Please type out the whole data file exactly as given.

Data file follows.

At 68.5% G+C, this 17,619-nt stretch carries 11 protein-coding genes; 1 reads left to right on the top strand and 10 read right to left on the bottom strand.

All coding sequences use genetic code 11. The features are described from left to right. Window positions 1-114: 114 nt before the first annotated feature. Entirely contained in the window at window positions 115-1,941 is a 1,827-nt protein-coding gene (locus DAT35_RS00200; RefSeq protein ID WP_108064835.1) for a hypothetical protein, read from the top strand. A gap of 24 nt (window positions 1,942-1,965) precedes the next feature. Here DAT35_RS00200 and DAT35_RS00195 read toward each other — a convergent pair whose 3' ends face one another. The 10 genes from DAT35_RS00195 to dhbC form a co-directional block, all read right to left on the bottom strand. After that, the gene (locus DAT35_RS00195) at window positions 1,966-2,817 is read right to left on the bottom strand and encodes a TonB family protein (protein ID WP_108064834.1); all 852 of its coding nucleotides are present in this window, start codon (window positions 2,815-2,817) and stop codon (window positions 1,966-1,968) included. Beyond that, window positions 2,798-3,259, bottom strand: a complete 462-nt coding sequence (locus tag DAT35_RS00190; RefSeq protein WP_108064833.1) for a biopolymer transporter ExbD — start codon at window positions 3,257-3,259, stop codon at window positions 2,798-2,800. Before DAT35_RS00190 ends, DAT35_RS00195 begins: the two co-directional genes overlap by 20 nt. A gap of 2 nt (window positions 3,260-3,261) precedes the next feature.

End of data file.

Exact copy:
At 68.5% G+C, this 17,619-nt stretch carries 11 protein-coding genes; 1 reads left to right on the top strand and 10 read right to left on the bottom strand.

All coding sequences use genetic code 11. The features are described from left to right. Window positions 1-114: 114 nt before the first annotated feature. Entirely contained in the window at window positions 115-1,941 is a 1,827-nt protein-coding gene (locus DAT35_RS00200; RefSeq protein ID WP_108064835.1) for a hypothetical protein, read from the top strand. A gap of 24 nt (window positions 1,942-1,965) precedes the next feature. Here DAT35_RS00200 and DAT35_RS00195 read toward each other — a convergent pair whose 3' ends face one another. The 10 genes from DAT35_RS00195 to dhbC form a co-directional block, all read right to left on the bottom strand. After that, the gene (locus DAT35_RS00195) at window positions 1,966-2,817 is read right to left on the bottom strand and encodes a TonB family protein (protein ID WP_108064834.1); all 852 of its coding nucleotides are present in this window, start codon (window positions 2,815-2,817) and stop codon (window positions 1,966-1,968) included. Beyond that, window positions 2,798-3,259, bottom strand: a complete 462-nt coding sequence (locus tag DAT35_RS00190; RefSeq protein WP_108064833.1) for a biopolymer transporter ExbD — start codon at window positions 3,257-3,259, stop codon at window positions 2,798-2,800. Before DAT35_RS00190 ends, DAT35_RS00195 begins: the two co-directional genes overlap by 20 nt. A gap of 2 nt (window positions 3,260-3,261) precedes the next feature.